Kozhukh, Sheepskin outerwear from the Hnatiuk collection, 19th-early 20th Century. Textile.
This sheepskin coat is one of the featured items of the Hnatiuk Collection at the Ukrainian Museum-Archives (UMA) in Cleveland, OH. The collection consists of more than 450 examples of Ukrainian textiles, which were produced for ritual ceremonies, for home use and as garments worn in the 19th and 20th centuries. Myroslav and Anna Hnatiuk compiled this vast collection of textiles over a number of decades. The first items were brought with them as they fled to the West along with hundreds of thousands of their compatriots toward the end of WWII. Though not classically representative of cultural opposition or resistance to communism, the motivations of the Hnatiuks make clear that their intention was to preserve pieces of Ukrainian culture until they were able to return home. As with other collections described in the COURAGE registry, folk art anchored Ukrainian resistance to communism within certain communities, more traditional forms of expression and clothing pushing back against the internationalism and uniformity that underpinned Soviet socialism.
Myroslav and Anna grew up in Galicia, part of the Western Ukrainian territories clandestinely annexed by the Soviets in 1939 as part of the Molotov-Ribbentrop Pact. The war disrupted his medical studies, which he resumed in Austria, eventually becoming a physician. He worked for the United Nations Relief and Rehabilitation in Germany before moving with his wife Anna and their sons to the US in 1949. They kept in touch with family and friends living in Soviet Ukraine, sending packages of food and clothing and receiving in return textiles and costumes. In the 1980s, they began traveling regularly to Ukraine, continuing to augment their collection with authentic leather, textiles, ceramics, and other folk items from Galicia and the Hutsul mountain regions.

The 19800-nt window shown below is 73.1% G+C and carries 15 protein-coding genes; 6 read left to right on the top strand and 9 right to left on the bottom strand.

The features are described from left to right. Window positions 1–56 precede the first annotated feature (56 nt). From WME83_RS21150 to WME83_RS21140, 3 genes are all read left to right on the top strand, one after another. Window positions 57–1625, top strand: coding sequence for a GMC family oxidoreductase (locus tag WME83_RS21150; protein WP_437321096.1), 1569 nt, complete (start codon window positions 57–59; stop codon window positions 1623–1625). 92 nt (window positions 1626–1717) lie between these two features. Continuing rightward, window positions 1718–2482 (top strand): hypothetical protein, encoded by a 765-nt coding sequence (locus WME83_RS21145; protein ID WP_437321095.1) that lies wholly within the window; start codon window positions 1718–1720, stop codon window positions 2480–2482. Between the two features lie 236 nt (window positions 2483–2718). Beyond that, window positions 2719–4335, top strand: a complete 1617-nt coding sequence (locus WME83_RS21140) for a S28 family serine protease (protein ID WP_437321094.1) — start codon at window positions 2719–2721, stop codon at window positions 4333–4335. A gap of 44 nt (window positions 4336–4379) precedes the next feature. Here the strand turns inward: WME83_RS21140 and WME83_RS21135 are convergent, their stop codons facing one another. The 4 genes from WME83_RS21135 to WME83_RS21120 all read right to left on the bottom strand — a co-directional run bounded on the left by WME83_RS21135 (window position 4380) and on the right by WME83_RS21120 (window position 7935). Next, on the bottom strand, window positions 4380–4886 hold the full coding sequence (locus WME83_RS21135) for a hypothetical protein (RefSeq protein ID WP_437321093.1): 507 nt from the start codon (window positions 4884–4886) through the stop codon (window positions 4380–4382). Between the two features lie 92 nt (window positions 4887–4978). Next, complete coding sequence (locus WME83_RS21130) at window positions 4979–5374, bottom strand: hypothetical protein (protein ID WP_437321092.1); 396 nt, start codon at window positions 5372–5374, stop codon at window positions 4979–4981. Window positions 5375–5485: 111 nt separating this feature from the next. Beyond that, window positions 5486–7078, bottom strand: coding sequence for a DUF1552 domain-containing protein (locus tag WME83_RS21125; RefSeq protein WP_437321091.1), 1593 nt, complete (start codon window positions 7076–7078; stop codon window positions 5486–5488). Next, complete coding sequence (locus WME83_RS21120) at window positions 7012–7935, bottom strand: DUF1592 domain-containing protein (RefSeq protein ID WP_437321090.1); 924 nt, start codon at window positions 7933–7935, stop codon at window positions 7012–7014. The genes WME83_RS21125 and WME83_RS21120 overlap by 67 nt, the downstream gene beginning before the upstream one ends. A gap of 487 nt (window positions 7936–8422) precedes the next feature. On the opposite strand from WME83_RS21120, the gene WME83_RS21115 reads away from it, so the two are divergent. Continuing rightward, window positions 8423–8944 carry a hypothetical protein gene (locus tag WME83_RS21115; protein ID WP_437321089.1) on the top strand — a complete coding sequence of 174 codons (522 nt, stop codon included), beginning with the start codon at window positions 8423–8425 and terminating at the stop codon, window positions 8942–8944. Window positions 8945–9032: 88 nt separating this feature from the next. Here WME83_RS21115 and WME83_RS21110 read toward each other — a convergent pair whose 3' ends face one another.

The UMA published a volume about the Hnatiuk Collection (financed with a generous grant from the Ohio Humanities Council), which not only demonstrates the value of the Hnatiuk Collection as a whole, but also reveals a lot about the priorities of the museum’s leadership. When it came time for the Hnatiuks to find a new home for their collection, they invited (with help from Congresswoman Marci Kaptur) interested parties from Ukrainian museums and archives throughout North America. Many of those institutions tried to pick and choose the very best pieces for their own collections, while Andrew Fedynsky and Aniza Kraus of the UMA argued “the collection is an artifact in itself, a monument to a family’s dedication to Ukrainian culture.” As with many émigré communities, cultural preservation was an important part of life in the new world, nearly impossible to disentangle from the larger mission of diaspora institutions, which for a long time was to inculcate future generations with a sense of mission that contributes to the eventual liberation of Ukraine. The preservation of cultural heritage was part of a larger sphere of activism that included attending benefit concerts, church services, parades and demonstrations that both marked important turning points in history and supported Ukrainian independence.
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